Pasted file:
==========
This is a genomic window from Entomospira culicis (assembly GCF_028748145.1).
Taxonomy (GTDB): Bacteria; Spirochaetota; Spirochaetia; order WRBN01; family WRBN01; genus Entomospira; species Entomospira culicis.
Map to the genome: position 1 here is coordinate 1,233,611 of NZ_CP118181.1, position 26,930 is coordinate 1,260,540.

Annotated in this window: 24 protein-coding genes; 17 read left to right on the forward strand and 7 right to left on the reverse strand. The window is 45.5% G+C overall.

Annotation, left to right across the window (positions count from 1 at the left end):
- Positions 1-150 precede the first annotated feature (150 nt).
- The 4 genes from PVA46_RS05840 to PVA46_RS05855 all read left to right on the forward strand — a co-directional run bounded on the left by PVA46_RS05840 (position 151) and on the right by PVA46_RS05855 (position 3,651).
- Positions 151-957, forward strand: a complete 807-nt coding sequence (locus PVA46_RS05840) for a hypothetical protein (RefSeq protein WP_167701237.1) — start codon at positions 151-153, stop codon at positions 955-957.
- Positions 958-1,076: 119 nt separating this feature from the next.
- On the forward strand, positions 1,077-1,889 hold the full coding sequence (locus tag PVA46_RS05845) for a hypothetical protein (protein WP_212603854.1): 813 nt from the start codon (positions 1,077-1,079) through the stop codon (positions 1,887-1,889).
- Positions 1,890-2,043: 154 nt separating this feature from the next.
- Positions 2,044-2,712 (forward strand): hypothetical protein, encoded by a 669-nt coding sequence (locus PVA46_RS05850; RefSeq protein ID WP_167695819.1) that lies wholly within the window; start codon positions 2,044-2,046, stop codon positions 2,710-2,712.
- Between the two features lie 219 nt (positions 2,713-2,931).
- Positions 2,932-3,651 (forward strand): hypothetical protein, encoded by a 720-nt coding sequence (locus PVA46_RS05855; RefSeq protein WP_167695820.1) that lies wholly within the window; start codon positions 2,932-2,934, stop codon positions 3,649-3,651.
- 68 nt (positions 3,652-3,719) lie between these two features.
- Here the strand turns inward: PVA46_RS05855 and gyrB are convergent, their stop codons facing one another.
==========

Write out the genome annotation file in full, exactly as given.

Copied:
This is a genomic window from Entomospira culicis (assembly GCF_028748145.1).
Taxonomy (GTDB): Bacteria; Spirochaetota; Spirochaetia; order WRBN01; family WRBN01; genus Entomospira; species Entomospira culicis.
Map to the genome: position 1 here is coordinate 1,233,611 of NZ_CP118181.1, position 26,930 is coordinate 1,260,540.

Annotated in this window: 24 protein-coding genes; 17 read left to right on the forward strand and 7 right to left on the reverse strand. The window is 45.5% G+C overall.

Annotation, left to right across the window (positions count from 1 at the left end):
- Positions 1-150 precede the first annotated feature (150 nt).
- The 4 genes from PVA46_RS05840 to PVA46_RS05855 all read left to right on the forward strand — a co-directional run bounded on the left by PVA46_RS05840 (position 151) and on the right by PVA46_RS05855 (position 3,651).
- Positions 151-957, forward strand: a complete 807-nt coding sequence (locus PVA46_RS05840) for a hypothetical protein (RefSeq protein WP_167701237.1) — start codon at positions 151-153, stop codon at positions 955-957.
- Positions 958-1,076: 119 nt separating this feature from the next.
- On the forward strand, positions 1,077-1,889 hold the full coding sequence (locus tag PVA46_RS05845) for a hypothetical protein (protein WP_212603854.1): 813 nt from the start codon (positions 1,077-1,079) through the stop codon (positions 1,887-1,889).
- Positions 1,890-2,043: 154 nt separating this feature from the next.
- Positions 2,044-2,712 (forward strand): hypothetical protein, encoded by a 669-nt coding sequence (locus PVA46_RS05850; RefSeq protein ID WP_167695819.1) that lies wholly within the window; start codon positions 2,044-2,046, stop codon positions 2,710-2,712.
- Between the two features lie 219 nt (positions 2,713-2,931).
- Positions 2,932-3,651 (forward strand): hypothetical protein, encoded by a 720-nt coding sequence (locus PVA46_RS05855; RefSeq protein WP_167695820.1) that lies wholly within the window; start codon positions 2,932-2,934, stop codon positions 3,649-3,651.
- 68 nt (positions 3,652-3,719) lie between these two features.
- Here the strand turns inward: PVA46_RS05855 and gyrB are convergent, their stop codons facing one another.